For instance, political scientists Shanto Iyengar and Sean Westwood (2014) find that people are much more likely to discriminate against job candidates with different political viewpoints than they are to discriminate on the basis of racial differences. At least in some cases, for democracy to work, we need people to reach across the aisle, compromise, and work together. What the various biases discussed above tells us is that this is unlikely to happen.

Second, in a democracy, what we as a collective electorate believe about politics matters, even if what any individual voter beliefs does not. Individual voters do not matter at all, but voters as a whole matter a great deal. While many things—special interest lobbying, party politics, legislature preferences, bureaucratic autonomy, luck—influence and determine political outcomes, how voters vote makes a difference. Voters elect candidates with certain policy slants, and electing such candidates makes it more likely such policies will be enacted. Further, who makes it on the ballot in the first place is largely depends on what voters want.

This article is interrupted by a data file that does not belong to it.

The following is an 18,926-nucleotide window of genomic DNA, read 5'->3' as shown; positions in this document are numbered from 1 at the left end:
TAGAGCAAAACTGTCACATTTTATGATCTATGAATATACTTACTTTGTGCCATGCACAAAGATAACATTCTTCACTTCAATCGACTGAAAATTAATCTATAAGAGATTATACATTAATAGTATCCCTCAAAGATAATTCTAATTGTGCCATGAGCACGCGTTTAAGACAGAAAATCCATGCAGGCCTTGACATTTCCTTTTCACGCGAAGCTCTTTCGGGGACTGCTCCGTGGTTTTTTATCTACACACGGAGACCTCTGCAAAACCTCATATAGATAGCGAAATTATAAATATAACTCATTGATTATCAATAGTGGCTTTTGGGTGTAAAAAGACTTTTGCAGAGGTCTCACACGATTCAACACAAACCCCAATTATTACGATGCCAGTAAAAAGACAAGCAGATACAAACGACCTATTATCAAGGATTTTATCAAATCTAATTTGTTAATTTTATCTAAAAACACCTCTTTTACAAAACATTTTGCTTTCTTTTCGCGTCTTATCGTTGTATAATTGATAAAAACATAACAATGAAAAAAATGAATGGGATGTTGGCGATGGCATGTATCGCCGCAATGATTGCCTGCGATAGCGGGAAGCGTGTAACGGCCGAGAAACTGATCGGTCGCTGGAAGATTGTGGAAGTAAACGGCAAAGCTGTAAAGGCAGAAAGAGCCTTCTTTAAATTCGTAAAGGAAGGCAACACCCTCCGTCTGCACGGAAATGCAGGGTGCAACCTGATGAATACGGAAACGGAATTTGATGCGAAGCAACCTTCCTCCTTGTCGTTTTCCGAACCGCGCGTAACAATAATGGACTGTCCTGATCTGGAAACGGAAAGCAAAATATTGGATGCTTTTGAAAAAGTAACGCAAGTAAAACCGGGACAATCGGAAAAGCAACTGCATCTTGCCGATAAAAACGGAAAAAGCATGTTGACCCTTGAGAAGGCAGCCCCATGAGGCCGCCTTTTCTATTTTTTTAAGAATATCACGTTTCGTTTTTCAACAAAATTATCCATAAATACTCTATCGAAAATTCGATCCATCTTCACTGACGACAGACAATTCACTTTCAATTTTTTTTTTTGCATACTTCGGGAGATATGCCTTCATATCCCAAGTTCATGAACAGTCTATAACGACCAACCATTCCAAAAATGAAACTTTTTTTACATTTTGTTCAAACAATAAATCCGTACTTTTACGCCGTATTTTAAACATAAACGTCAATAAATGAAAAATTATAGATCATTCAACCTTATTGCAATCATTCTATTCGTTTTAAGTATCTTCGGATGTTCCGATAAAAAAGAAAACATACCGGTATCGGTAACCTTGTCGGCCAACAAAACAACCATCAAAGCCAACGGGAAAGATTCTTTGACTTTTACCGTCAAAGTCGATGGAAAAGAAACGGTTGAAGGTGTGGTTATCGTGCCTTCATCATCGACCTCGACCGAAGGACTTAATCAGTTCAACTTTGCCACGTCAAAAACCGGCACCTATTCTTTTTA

But what voters want depends on what they know. Most citizens and voters have low levels of information; they are generally ignorant or misinformed (Somin 2013). But, it turns out, better informed voters have systematically different political beliefs from badly informed voters, and these differences in policy preferences are not explained by demographic factors, such as race, income, or gender (Althaus 2013). But, as this article has discussed, what voters know (or do not know) is not primarily guided by a dispassionate, reason-driven search for truth. Instead, our beliefs are largely determined by emotion-based biases.

In short, emotion-driven politics does not just make us biased. Rather, it makes us dislike each other and mistreat each other. It causes mutual distrust and diffidence. Further, it leads to us voting in ways that we would not vote if only we were better informed or if we processed political information in rational ways. Emotion-driven politics means we get worse political culture and worse government.